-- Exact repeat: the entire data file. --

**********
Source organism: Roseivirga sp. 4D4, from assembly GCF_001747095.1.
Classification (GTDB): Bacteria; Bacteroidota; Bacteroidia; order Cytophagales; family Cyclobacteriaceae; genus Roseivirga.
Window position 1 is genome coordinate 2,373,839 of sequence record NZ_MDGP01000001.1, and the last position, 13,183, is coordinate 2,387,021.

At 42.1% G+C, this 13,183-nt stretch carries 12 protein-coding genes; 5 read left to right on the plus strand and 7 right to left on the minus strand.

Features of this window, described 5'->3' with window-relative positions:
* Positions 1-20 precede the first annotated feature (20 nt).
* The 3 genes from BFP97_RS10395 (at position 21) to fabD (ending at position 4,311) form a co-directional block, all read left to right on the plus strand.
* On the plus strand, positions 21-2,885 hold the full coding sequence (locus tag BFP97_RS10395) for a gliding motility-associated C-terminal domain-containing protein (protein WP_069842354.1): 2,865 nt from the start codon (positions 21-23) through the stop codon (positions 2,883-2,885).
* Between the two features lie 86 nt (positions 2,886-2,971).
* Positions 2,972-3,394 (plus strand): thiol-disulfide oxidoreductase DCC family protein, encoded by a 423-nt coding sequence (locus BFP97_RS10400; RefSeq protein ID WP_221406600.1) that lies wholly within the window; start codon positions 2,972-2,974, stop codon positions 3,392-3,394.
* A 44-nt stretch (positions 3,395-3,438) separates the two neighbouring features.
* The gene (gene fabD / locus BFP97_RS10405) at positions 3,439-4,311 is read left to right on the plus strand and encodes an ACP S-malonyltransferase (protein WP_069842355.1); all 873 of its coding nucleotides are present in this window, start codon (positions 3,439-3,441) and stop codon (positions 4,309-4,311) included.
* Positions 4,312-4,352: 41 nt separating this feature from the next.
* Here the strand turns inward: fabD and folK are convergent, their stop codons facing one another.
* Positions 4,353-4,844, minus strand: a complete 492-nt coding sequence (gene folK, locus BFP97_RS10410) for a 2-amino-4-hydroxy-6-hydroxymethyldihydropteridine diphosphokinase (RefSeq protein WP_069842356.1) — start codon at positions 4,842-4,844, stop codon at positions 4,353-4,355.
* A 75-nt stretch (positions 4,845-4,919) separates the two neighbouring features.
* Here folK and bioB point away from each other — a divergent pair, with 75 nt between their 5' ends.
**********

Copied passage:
Source organism: Roseivirga sp. 4D4, from assembly GCF_001747095.1.
Classification (GTDB): Bacteria; Bacteroidota; Bacteroidia; order Cytophagales; family Cyclobacteriaceae; genus Roseivirga.
Window position 1 is genome coordinate 2,373,839 of sequence record NZ_MDGP01000001.1, and the last position, 13,183, is coordinate 2,387,021.

At 42.1% G+C, this 13,183-nt stretch carries 12 protein-coding genes; 5 read left to right on the plus strand and 7 right to left on the minus strand.

Features of this window, described 5'->3' with window-relative positions:
* Positions 1-20 precede the first annotated feature (20 nt).
* The 3 genes from BFP97_RS10395 (at position 21) to fabD (ending at position 4,311) form a co-directional block, all read left to right on the plus strand.
* On the plus strand, positions 21-2,885 hold the full coding sequence (locus tag BFP97_RS10395) for a gliding motility-associated C-terminal domain-containing protein (protein WP_069842354.1): 2,865 nt from the start codon (positions 21-23) through the stop codon (positions 2,883-2,885).
* Between the two features lie 86 nt (positions 2,886-2,971).
* Positions 2,972-3,394 (plus strand): thiol-disulfide oxidoreductase DCC family protein, encoded by a 423-nt coding sequence (locus BFP97_RS10400; RefSeq protein ID WP_221406600.1) that lies wholly within the window; start codon positions 2,972-2,974, stop codon positions 3,392-3,394.
* A 44-nt stretch (positions 3,395-3,438) separates the two neighbouring features.
* The gene (gene fabD / locus BFP97_RS10405) at positions 3,439-4,311 is read left to right on the plus strand and encodes an ACP S-malonyltransferase (protein WP_069842355.1); all 873 of its coding nucleotides are present in this window, start codon (positions 3,439-3,441) and stop codon (positions 4,309-4,311) included.
* Positions 4,312-4,352: 41 nt separating this feature from the next.
* Here the strand turns inward: fabD and folK are convergent, their stop codons facing one another.
* Positions 4,353-4,844, minus strand: a complete 492-nt coding sequence (gene folK, locus BFP97_RS10410) for a 2-amino-4-hydroxy-6-hydroxymethyldihydropteridine diphosphokinase (RefSeq protein WP_069842356.1) — start codon at positions 4,842-4,844, stop codon at positions 4,353-4,355.
* A 75-nt stretch (positions 4,845-4,919) separates the two neighbouring features.
* Here folK and bioB point away from each other — a divergent pair, with 75 nt between their 5' ends.